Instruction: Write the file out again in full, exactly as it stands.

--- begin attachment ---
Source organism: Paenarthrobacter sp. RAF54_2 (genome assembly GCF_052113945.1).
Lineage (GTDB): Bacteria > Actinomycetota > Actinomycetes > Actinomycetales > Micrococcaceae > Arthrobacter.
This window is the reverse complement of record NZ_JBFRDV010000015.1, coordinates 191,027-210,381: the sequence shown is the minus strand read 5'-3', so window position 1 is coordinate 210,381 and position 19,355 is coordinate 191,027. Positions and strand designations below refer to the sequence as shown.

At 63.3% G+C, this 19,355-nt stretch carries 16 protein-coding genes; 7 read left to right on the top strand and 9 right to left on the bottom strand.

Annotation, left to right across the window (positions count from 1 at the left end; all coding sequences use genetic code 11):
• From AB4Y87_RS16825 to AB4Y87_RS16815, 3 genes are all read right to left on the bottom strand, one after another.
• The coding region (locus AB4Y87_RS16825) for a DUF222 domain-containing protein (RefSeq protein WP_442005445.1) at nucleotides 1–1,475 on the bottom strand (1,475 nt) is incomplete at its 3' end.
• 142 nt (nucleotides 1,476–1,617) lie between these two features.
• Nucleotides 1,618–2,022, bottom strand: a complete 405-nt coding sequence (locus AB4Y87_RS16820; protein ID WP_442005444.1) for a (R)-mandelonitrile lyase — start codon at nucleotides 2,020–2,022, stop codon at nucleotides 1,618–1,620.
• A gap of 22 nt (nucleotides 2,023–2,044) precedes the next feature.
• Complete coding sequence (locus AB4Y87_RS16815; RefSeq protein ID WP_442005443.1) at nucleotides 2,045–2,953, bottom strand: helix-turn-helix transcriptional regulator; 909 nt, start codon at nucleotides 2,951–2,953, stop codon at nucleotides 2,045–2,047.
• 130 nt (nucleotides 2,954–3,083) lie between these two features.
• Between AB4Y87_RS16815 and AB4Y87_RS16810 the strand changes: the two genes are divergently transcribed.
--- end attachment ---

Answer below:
Source organism: Paenarthrobacter sp. RAF54_2 (genome assembly GCF_052113945.1).
Lineage (GTDB): Bacteria > Actinomycetota > Actinomycetes > Actinomycetales > Micrococcaceae > Arthrobacter.
This window is the reverse complement of record NZ_JBFRDV010000015.1, coordinates 191,027-210,381: the sequence shown is the minus strand read 5'-3', so window position 1 is coordinate 210,381 and position 19,355 is coordinate 191,027. Positions and strand designations below refer to the sequence as shown.

At 63.3% G+C, this 19,355-nt stretch carries 16 protein-coding genes; 7 read left to right on the top strand and 9 right to left on the bottom strand.

Annotation, left to right across the window (positions count from 1 at the left end; all coding sequences use genetic code 11):
• From AB4Y87_RS16825 to AB4Y87_RS16815, 3 genes are all read right to left on the bottom strand, one after another.
• The coding region (locus AB4Y87_RS16825) for a DUF222 domain-containing protein (RefSeq protein WP_442005445.1) at nucleotides 1–1,475 on the bottom strand (1,475 nt) is incomplete at its 3' end.
• 142 nt (nucleotides 1,476–1,617) lie between these two features.
• Nucleotides 1,618–2,022, bottom strand: a complete 405-nt coding sequence (locus AB4Y87_RS16820; protein ID WP_442005444.1) for a (R)-mandelonitrile lyase — start codon at nucleotides 2,020–2,022, stop codon at nucleotides 1,618–1,620.
• A gap of 22 nt (nucleotides 2,023–2,044) precedes the next feature.
• Complete coding sequence (locus AB4Y87_RS16815; RefSeq protein ID WP_442005443.1) at nucleotides 2,045–2,953, bottom strand: helix-turn-helix transcriptional regulator; 909 nt, start codon at nucleotides 2,951–2,953, stop codon at nucleotides 2,045–2,047.
• 130 nt (nucleotides 2,954–3,083) lie between these two features.
• Between AB4Y87_RS16815 and AB4Y87_RS16810 the strand changes: the two genes are divergently transcribed.